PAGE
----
Klosterman acknowledges his view of the decade is skewed. Whose wouldn’t be? But acknowledgement of the issue isn’t the same thing as addressing it. His pages are packed—they flit from this thing to this thing to this thing to this thing—but tonnage doesn’t create balance. Instead of going so wide, Klosterman should have drilled deeper. Too often, when explaining something truly inscrutable, like the stardom of Pauly Shore, his analysis concludes with, ‘well, you had to be there to get it.’ That doesn’t help me. If there’s nothing to say about Pauly Shore, then it’s OK to cut him. I want more insight on things that were big in the ’90s that we’re dealing with today, like school shootings after Columbine, domestic terrorism after Oklahoma City, book banning and ‘cancel culture’ after political correctness, and how to live an authentic life while being undermined by social media. There is:
A few years ago, I read Klosterman’s ‘Fargo Rock City’ and really enjoyed it. There’s a lot to like in ‘The Nineties’ as well, whether you lived through the decade or not, despite my frustrations. The book dredged up a lot of memories, some good and some not so good, and has given me things to chew on. But I wanted more.
How it begins:
The Nineties began on January 1 of 1990, except for the fact that of course they did not. Decades are about cultural perception, and culture can’t read a clock. The 1950s started in the 1940s. The sixties began when John Kennedy demanded we go to the moon in ’62 and ended with the shootings at Kent State in May of 1970. The seventies were conceived the morning after Altamont in 1969 and expired during the opening credits of American Gigolo, which means there were five months when the sixties and the seventies were happening at the same time. It felt like the eighties might live forever when the Berlin Wall fell in November of ’89, but that was actually the onset of the euthanasia (though it took another two years for the patient to die).
When writing about recent history, the inclination is to claim whatever we think about the past is secretly backward. “Most Americans regard the Seventies as an eminently forgettable decade,” historian Bruce J. Schulman writes in his book, The Seventies. “This impression could hardly be more wrong.” In the opening sentence of The Fifties, journalist David Halberstam notes how the 1950s are inevitably recalled as a series of black-and-white photographs, in contrast to how the sixties were captured as moving images in living color. This, he argued, perpetuates the illusionary memory of the fifties being “slower, almost languid.” There’s always a disconnect between the world we seem to remember and the world that actually was. What’s complicated about the 1990s is that the central illusion is memory itself.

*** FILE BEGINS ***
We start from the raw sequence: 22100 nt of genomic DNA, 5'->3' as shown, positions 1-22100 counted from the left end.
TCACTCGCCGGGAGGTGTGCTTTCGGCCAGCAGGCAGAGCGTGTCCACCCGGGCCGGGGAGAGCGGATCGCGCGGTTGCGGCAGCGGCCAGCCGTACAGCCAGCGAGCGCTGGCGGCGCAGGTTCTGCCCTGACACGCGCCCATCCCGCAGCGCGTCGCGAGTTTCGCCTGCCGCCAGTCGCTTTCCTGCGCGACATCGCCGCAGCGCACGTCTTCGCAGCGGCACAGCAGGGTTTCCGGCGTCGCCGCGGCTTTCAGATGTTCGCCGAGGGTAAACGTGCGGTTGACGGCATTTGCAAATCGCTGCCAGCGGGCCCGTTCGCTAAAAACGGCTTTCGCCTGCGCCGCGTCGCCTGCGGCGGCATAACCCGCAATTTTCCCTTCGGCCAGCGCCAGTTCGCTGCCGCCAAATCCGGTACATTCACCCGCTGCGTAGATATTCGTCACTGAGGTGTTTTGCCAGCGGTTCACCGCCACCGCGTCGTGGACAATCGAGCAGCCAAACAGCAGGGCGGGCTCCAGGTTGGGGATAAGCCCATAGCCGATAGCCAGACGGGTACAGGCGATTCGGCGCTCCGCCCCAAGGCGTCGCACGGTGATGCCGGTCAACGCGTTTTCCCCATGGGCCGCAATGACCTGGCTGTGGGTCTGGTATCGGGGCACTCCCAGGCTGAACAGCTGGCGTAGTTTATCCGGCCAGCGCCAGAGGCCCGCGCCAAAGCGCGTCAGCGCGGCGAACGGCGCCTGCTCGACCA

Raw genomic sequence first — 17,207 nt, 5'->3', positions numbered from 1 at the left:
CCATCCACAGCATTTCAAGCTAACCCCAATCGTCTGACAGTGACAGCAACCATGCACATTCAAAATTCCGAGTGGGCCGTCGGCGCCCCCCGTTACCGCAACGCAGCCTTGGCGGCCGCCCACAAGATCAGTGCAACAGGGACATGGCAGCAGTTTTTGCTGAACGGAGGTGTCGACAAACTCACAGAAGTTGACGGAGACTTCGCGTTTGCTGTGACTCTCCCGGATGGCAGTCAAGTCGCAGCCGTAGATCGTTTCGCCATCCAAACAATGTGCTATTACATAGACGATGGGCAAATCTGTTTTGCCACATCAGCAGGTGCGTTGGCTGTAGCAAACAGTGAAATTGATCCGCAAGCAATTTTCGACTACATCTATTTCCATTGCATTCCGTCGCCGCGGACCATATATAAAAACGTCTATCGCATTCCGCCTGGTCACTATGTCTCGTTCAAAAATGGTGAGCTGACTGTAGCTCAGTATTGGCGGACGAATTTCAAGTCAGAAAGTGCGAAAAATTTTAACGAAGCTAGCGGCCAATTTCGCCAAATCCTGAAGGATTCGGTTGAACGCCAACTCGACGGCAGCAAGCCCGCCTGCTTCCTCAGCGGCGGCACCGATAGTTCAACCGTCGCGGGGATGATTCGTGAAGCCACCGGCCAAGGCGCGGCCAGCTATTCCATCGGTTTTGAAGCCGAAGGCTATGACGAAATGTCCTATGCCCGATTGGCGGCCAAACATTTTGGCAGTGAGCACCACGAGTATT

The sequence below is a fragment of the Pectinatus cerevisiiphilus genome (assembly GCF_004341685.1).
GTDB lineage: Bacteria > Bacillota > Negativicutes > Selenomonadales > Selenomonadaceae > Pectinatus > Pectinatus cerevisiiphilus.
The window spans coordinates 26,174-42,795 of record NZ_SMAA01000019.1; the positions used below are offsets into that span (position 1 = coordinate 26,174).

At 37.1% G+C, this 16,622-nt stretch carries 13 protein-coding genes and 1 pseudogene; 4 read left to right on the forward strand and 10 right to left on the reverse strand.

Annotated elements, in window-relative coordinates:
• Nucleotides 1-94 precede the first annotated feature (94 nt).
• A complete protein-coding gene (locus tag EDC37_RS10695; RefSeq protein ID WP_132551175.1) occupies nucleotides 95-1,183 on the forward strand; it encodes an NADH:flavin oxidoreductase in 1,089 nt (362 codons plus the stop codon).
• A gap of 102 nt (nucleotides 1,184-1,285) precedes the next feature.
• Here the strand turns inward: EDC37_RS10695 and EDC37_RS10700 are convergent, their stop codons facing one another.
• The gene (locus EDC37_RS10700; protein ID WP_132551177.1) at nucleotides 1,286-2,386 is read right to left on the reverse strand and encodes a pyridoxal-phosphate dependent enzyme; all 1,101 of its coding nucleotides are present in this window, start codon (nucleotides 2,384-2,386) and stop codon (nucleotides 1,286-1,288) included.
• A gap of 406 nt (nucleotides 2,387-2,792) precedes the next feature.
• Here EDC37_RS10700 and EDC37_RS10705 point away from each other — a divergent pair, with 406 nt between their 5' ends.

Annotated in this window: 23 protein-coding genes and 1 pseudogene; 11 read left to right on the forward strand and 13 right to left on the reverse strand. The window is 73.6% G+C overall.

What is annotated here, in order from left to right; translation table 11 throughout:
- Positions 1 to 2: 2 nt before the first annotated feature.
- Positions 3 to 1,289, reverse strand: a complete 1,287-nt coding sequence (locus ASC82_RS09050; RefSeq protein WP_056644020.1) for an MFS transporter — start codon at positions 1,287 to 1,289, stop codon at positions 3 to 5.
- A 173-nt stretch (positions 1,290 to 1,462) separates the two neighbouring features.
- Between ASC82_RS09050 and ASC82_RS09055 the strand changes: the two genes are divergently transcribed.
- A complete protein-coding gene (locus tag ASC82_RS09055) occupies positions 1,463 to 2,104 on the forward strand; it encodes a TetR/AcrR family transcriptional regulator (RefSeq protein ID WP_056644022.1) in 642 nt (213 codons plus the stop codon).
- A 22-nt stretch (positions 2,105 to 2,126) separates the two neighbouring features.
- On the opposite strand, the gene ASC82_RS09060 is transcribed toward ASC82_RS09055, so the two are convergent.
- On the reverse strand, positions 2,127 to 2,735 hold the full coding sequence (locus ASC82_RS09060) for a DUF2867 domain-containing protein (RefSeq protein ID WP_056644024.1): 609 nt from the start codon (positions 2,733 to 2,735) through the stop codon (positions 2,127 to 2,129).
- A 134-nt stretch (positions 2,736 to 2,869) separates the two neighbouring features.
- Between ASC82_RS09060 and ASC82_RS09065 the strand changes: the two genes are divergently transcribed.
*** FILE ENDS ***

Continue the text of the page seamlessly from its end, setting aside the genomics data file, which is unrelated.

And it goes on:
‘The Nineties: A Book’ by Chuck Klosterman was published by Penguin Press in 2022. 370 pages, including source notes and index. $26.04 at Bookshop.org.
Before you go:
ICYMI: Review #185
Read this: ‘115 LGBTQ Authors Share the Books that Changed Their Lives’ on Oprah Daily was last updated a year ago, but I saw it circulating on Twitter this week with the start of Pride Month. It’s been fun and fascinating to scroll through this slideshow to see books that had such an influence on people, from ‘Bridge to Terabithia’ by Katherine Paterson to ‘Giovanni’s Room’ by James Baldwin. So many books to add to the TBR here!
Do this: Our friend and newsletter colleague Elizabeth, writer of the always excellent ‘What to Read If,’ is organizing a Summer Reading Bingo game. All sorts of fun literary prizes are up for grabs, including one from Books on GIF. Check it out!
Thanks for reading, and thanks especially to Donna for editing this newsletter!
Until next time,